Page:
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Bezique is thought to have originated in Sweden and was Played in 19th century gaming establishments of Paris. Bezique first made itself known in Britain around the 1860s, but never really gained in popularity. However, it found much enthusiasm in the United States, and developed into a more popular variation, Pinochle.

Bezique is a very good card game for two players. It is a fast engaging game that involves a combination of meld-making and trick taking.

The Cards

Take two packs of cards and strip them of all 6s and down. That leaves a deck of 64 cards.

Cards Rank: A, 10, K, Q, J, 9, 8, 7


To score points by melding certain combinations. To win tricks with valuable cards in them. The first to accumulate 1000 points over several hands wins the game.

The Deal

Players cut to deal, and each player receives 8 cards, dealt in batches of 2 or 3, with the remainder of the deck left as stack. Turn the top card face up to establish trumps, and leave half protruding from beneath the stack.

The Play

The play is in two parts, the Preliminary and the Play-off. In the preliminary, the objective is to score points by declaring certain combinations. In the play off the objective is to win tricks with valuable cards in them.

The Preliminary

The non-dealer leads first, and thereafter, the winner of the trick leads to the next. At the conclusion of each trick, each player draws a card from the stack. Winner draws first.

You can lead any card, and there is no obligation to follow suit. The trick is won by the highest trump played to it, or by the highest card of the suit led. If the cards are equal, the trick goes to the leader.

Upon winning a trick, but before drawing from the stack, a player may meld any one of the following combinations and score for it immediately, by laying the cards down, face up on the table in front of them and announcing its point value, such as "Four Kings for 80". Only one combination may be melded in a turn.

Scoring Combinations in Bezique

Queen of Spades and Jack of Diamands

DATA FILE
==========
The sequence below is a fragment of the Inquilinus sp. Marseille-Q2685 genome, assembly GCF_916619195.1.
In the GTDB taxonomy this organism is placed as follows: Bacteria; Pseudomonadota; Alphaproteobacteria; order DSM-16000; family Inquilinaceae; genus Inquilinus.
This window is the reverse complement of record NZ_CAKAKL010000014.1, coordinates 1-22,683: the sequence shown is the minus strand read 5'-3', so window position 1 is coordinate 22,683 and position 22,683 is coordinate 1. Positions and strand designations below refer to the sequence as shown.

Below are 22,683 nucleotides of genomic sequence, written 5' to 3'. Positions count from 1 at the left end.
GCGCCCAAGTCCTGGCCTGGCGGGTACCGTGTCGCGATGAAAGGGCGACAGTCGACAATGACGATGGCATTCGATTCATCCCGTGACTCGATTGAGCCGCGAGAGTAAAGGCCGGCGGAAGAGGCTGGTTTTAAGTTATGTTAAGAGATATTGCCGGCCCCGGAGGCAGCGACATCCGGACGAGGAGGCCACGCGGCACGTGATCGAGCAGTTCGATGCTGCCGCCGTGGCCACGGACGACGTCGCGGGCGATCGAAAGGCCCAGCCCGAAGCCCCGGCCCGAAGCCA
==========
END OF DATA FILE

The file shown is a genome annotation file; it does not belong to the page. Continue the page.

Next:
Double Bezique

40 pts


Royal Marriage
King and Queen of Trumps

40 pts

Common Marriage
King and Queen of any other suit

20 pts

Four Aces

100 pts

Four Kings

80 pts

Four Queens

60 pts

Four Jacks

40 pts

A, 10, K, Q, J in Trumps only

250 pts

Apart from Declarations, you may also score 10 points for:

  • Playing the lowest Trump (the Seven)
  • Showing the lowest Trump
  • Exchanging the lowest Trumps for the Trump Card. Upon winning a trick, a player may show the "Deece", and exchange it for the upturned trump card.

In this stage of the game, there is little incentive to winning tricks, except if you wish to make a declaration, or if there's an Ace or a Ten for the taking.

Eventually, the stack of cards will exhaust until you are left with the last two cards. The winner of this trick draws the last face down card, and shows it to his/her opponent, and leads to the next, and the other player draws the face up card.

The Play Off

Now the stack is exhausted, the time for meld making is over, and trick taking has come. Now we play the last 8 tricks in the following manner. The objective is to win tricks with valuable cards in them, and to win the last trick.

The following rules apply:

  • You must follow suit to the card led, if possible.
  • You must try to win the trick, by playing a higher card
  • If you can't follow suit, you must play a trump. If a trump is led, you must overtrump, if possible.
  • The winner of the last trick scores 10 points for it.
  • The trick is won by the highest trump played to it. If no trumps are played, the trick is won by the highest card of the suit led. If the cards are equal, as they often can be, the trick goes to the leader.


At the end of play, each player takes all the cards he/she won in tricks and awards themselves 10 points for each Ace and each Ten they have. Because there are 8 Aces and 8 Tens, there are 160 points on offer.

Thus points are awarded for melds made in the preliminary, and from all the Aces and 10s contained in the tricks the player has won.

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